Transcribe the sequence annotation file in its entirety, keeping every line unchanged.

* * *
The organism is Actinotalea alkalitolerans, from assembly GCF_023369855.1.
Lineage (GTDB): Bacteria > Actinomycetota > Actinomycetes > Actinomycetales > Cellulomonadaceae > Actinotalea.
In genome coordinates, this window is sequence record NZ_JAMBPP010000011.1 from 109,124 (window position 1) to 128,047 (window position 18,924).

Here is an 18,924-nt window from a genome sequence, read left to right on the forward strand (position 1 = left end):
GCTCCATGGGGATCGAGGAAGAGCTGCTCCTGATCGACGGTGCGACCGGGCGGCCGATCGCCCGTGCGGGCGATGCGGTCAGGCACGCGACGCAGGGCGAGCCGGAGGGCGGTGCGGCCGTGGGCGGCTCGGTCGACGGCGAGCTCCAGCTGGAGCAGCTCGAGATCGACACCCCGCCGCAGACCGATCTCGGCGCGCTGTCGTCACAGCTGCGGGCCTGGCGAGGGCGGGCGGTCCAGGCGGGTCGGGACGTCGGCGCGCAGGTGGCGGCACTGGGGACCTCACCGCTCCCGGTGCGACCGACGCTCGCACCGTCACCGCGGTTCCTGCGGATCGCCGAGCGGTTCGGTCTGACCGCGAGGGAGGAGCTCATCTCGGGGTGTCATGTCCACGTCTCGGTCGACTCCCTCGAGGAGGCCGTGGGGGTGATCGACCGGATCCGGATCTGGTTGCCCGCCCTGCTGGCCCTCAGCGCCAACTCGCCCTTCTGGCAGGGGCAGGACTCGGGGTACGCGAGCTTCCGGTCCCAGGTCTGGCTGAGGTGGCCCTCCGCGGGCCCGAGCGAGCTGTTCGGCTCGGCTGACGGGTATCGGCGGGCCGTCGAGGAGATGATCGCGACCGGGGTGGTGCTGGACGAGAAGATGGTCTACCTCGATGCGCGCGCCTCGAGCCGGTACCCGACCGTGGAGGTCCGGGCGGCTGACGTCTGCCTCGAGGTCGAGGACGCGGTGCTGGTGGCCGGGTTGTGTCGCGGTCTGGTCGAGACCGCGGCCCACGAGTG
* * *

The organism is Actinotalea alkalitolerans, from assembly GCF_023369855.1.
Lineage (GTDB): Bacteria > Actinomycetota > Actinomycetes > Actinomycetales > Cellulomonadaceae > Actinotalea.
In genome coordinates, this window is sequence record NZ_JAMBPP010000011.1 from 109,124 (window position 1) to 128,047 (window position 18,924).

Here is an 18,924-nt window from a genome sequence, read left to right on the forward strand (position 1 = left end):
GCTCCATGGGGATCGAGGAAGAGCTGCTCCTGATCGACGGTGCGACCGGGCGGCCGATCGCCCGTGCGGGCGATGCGGTCAGGCACGCGACGCAGGGCGAGCCGGAGGGCGGTGCGGCCGTGGGCGGCTCGGTCGACGGCGAGCTCCAGCTGGAGCAGCTCGAGATCGACACCCCGCCGCAGACCGATCTCGGCGCGCTGTCGTCACAGCTGCGGGCCTGGCGAGGGCGGGCGGTCCAGGCGGGTCGGGACGTCGGCGCGCAGGTGGCGGCACTGGGGACCTCACCGCTCCCGGTGCGACCGACGCTCGCACCGTCACCGCGGTTCCTGCGGATCGCCGAGCGGTTCGGTCTGACCGCGAGGGAGGAGCTCATCTCGGGGTGTCATGTCCACGTCTCGGTCGACTCCCTCGAGGAGGCCGTGGGGGTGATCGACCGGATCCGGATCTGGTTGCCCGCCCTGCTGGCCCTCAGCGCCAACTCGCCCTTCTGGCAGGGGCAGGACTCGGGGTACGCGAGCTTCCGGTCCCAGGTCTGGCTGAGGTGGCCCTCCGCGGGCCCGAGCGAGCTGTTCGGCTCGGCTGACGGGTATCGGCGGGCCGTCGAGGAGATGATCGCGACCGGGGTGGTGCTGGACGAGAAGATGGTCTACCTCGATGCGCGCGCCTCGAGCCGGTACCCGACCGTGGAGGTCCGGGCGGCTGACGTCTGCCTCGAGGTCGAGGACGCGGTGCTGGTGGCCGGGTTGTGTCGCGGTCTGGTCGAGACCGCGGCCCACGAGTG